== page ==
From Linux to OS X: my first month impressions

I’ve consistently used Linux for my servers and workstations since mid-2007, and dabbled with it for much longer than that. I enjoy their wide array of open-source software, drop-in replacements, and the idea that no solution to any challenge is necessarily the only way. When I started my new development job, I came to a environment that was a small OS X shop which relied on the Apple side of things to develop software. Since I was handed a laptop with an apple on it and the latest version of OS X, I decided to see what this was all cracked up to be.

After my first month, my impressions are underwhelming.

Linux, in whatever flavour that you prefer, has an amazing package management system that allows unified control point to manage your installed software. While the App store is nice, it doesn’t come close to include all of the OS X software included. 3rd party solutions such as homebrew exist, which give you a Linux-like management system, but they’re all kind of janky solutions that feel as though someone was trying far too hard to make OS X feel like Linux.

The window management is a total disaster. There’s no window snapping (which even Windows 7 has!), no real sense of “full screen” if you have more than one monitor, and the WM essentially assumes that you never really want more than one window open and active at a time. The alt-tab functionality is oddly flawed, and the OS has a general lack of coherence when managing your windows. Compared to a tiling window manager, or even Unity, OS X is atrocious. 3rd party apps (ew) have fixed it somewhat, but it’s still a mess.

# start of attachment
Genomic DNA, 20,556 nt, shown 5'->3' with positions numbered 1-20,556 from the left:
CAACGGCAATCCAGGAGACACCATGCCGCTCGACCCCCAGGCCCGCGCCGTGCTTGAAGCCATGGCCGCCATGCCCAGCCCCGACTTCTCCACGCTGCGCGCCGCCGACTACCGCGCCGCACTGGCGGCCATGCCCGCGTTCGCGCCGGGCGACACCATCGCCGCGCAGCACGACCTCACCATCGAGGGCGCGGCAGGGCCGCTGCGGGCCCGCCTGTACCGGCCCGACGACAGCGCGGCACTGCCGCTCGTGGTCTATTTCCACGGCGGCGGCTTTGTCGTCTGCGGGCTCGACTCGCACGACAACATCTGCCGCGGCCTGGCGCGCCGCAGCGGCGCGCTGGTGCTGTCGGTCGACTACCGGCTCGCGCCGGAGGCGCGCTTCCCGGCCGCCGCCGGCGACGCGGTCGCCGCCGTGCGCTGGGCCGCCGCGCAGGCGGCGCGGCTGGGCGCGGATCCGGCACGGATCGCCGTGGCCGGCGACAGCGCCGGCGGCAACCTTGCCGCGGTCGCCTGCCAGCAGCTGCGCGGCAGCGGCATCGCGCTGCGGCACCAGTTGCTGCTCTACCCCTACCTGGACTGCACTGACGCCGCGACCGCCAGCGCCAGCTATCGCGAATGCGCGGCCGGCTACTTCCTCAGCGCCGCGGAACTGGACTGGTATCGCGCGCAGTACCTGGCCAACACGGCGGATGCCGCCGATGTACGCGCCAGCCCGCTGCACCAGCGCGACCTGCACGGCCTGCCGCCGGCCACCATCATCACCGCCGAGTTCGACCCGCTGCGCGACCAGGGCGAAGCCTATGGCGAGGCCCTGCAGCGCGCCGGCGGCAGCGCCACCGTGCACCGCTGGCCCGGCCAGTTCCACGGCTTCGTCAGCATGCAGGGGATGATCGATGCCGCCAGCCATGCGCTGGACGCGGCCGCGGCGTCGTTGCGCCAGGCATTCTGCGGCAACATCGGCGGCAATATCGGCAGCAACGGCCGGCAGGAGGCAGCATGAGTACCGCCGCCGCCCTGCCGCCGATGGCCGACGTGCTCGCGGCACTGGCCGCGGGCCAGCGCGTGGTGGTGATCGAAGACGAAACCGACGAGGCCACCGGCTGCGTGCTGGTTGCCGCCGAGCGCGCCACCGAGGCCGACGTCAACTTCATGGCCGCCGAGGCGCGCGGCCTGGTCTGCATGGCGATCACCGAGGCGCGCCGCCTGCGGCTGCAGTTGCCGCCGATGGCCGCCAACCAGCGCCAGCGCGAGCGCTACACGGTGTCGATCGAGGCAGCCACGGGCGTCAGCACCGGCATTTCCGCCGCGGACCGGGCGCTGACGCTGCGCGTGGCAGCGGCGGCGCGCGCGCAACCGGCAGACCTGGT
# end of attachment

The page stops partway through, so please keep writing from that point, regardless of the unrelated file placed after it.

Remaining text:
For an OS and company that has the reputation of making the latest and greatest, Mountain Lion feels like an OS that doesn’t fully know what it wants to do. Expose’ and the other window revealing tool seem like they both have identity issues. The notification center isn’t supported by much. Spotlight and the other app chooser also seem to be differently-implemented ideas that live side-by-side, with you never fully understanding which one to use. As I noted earlier, I’m all for user choice, but it should exist as an option that overrides default behavior. Instead, OS X just provides the user multiple tools that all essentially do the same thing, and just kind of assume that you’ll figure it out sooner or later.

The hardware is exceptionally good. I’m running a fully-loaded 15″ MacBook Pro that can handle multiple VMs without hesitating. It’s fast, speedy, and has a frightening amount of power. Whatever I choose to do, I can easily accomplish the task without lag or any semblance of slowdown.

This OS seems like training wheel. It’s as though a group of users in the past, who were intimidated by the open source community but thought Linux too hard, tried to cobble together 3rd party solutions on the next best platform. The result is a weird Frankenstein that doesn’t do anything exceptionally well, and always has to be forced to work.

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